In summary, the receiver 13 produces a complex sequence of samples of the cross-correlation output which contain multipath components of the channel. These samples are repeated every data symbol interval with different data modulation. These samples are fed into the equalizer 20. The output of the equalizer 20, which contains the received carrier modulated by the data, is processed to determine the symbol modulation associated with each symbol interval. By assuming that these decisions are correct, the equalizer 20 uses the delayed versions of the received channel samples and strips off the data modulation. The resulting samples, which are noisy, are integrated over multiple data symbol intervals to determine a noise-free version of the complex channel samples.

The noise-free samples are used to multiply (weight) the corresponding samples of the current symbol. In the absence of noise, or on the average, the weighted samples have a magnitude equal to the square of the amplitude of the channel samples. They have a common phase equal to the data phase. Simple addition of these weighted samples provides coherent combination of the samples having the data symbol phase.

For binary phase shift keyed (BPSK) data modulation, there is a possibility that the carrier phase will be either zero or π radians. To avoid this ambiguity, it is necessary to transmit an apriori known phase preamble or data initialization, or to differentially encode the data. In this latter case, the data decisions are demodulated by a method equivalent to well known phase coherent demodulation, followed by differential demodulation. In the case of M-ary phase modulation, there is a possible M-fold ambiguity of the carrier phase which is similarly resolved, as in the case of BPSK data modulation.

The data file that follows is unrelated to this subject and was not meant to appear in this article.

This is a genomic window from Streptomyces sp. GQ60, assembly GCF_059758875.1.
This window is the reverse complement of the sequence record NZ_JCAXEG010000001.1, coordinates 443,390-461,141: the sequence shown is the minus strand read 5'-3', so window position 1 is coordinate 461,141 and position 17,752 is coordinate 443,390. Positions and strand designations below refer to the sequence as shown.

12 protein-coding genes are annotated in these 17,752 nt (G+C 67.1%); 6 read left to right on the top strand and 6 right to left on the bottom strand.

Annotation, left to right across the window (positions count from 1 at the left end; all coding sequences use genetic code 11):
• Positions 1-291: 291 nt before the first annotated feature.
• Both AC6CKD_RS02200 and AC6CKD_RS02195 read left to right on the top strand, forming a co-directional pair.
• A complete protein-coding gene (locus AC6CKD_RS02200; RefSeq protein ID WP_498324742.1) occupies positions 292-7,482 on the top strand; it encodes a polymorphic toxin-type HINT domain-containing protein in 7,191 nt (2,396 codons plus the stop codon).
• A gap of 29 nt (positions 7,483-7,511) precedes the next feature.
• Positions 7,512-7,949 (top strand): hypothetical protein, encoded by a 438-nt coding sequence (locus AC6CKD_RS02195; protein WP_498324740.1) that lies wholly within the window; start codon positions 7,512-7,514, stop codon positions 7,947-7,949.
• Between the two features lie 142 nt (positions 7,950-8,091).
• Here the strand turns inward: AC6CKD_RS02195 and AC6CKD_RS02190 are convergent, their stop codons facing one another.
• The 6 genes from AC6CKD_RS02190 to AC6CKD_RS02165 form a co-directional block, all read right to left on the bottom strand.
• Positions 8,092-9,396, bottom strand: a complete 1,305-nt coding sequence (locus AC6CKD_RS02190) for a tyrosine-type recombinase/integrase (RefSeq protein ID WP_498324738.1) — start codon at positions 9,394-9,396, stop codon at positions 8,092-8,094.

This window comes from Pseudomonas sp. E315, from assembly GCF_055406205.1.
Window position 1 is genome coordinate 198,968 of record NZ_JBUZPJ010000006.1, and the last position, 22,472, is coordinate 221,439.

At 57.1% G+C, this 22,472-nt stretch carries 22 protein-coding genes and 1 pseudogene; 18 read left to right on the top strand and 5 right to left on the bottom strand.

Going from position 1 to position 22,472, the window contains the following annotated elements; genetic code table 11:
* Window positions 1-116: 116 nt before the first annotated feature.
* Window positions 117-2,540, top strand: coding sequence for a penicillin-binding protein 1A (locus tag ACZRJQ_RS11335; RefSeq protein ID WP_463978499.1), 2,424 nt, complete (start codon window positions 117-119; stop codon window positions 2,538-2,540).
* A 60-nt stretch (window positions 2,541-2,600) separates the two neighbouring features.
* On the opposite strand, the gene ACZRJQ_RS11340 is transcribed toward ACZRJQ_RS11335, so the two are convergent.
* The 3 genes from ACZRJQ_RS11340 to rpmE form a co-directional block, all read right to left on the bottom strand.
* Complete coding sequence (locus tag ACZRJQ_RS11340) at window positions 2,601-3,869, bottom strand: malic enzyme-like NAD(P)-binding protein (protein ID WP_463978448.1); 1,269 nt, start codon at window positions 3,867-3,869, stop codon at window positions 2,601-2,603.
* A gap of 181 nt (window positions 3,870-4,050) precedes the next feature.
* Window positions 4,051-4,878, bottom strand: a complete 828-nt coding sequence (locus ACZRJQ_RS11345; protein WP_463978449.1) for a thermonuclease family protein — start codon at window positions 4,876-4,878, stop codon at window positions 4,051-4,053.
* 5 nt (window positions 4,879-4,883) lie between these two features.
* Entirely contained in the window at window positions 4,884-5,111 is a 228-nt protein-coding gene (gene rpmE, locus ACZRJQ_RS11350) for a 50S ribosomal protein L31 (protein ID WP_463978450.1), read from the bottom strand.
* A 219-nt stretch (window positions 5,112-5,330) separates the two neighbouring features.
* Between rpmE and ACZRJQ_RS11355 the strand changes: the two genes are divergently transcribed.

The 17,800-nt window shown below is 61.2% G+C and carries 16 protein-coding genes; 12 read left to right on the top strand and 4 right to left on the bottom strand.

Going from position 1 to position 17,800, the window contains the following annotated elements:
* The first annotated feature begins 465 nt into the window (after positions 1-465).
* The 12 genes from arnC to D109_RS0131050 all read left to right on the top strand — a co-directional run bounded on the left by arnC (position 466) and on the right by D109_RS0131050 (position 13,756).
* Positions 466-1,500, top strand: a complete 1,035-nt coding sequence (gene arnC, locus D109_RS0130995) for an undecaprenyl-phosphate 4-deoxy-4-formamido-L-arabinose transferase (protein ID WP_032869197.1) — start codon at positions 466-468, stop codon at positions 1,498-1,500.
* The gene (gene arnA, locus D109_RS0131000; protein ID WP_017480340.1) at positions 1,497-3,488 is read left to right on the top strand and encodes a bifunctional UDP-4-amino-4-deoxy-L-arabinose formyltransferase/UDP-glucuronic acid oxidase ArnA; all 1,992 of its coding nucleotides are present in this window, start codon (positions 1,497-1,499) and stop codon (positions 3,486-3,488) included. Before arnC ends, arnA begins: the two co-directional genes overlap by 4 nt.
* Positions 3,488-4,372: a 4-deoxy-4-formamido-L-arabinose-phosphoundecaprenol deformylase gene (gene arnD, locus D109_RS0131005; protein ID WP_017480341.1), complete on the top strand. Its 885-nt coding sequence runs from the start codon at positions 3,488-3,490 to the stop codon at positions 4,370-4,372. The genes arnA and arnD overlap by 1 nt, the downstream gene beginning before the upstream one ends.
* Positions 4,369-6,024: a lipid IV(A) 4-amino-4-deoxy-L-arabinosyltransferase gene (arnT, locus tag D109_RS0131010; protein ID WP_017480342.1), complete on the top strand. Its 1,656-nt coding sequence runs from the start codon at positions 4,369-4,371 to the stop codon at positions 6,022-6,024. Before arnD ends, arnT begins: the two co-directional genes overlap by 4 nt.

It is to be understood that the above-described invention may be implemented in hardware, firmware, or in software using a microprocessor or other programmable digital signal processor. In the software context, the above disclosure represents a description of the computational and processing steps performed in accordance with a computer algorithm representative of the invention.

Thus there has been described a new and improved a digital equalizer and equalization method for use with spread spectrum communications systems having a dispersive channel, and other systems that process signals having a sufficient degree of redundancy in time and/or phase. It is to be understood that the above-described embodiment is merely illustrative of some of the many specific embodiments which represent applications of the principles of the present invention. Clearly, numerous and other arrangements can be readily devised by those skilled in the art without departing from the scope of the invention.

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Classifications
U.S. Classification375/150, 375/229, 375/E01.036, 375/152
International ClassificationH04B1/7093, H04B1/715, H04L27/233
Cooperative ClassificationH04B2001/7152, H04L27/2331, H04B1/7093, H04B1/715
European ClassificationH04B1/715, H04B1/7093, H04L27/233A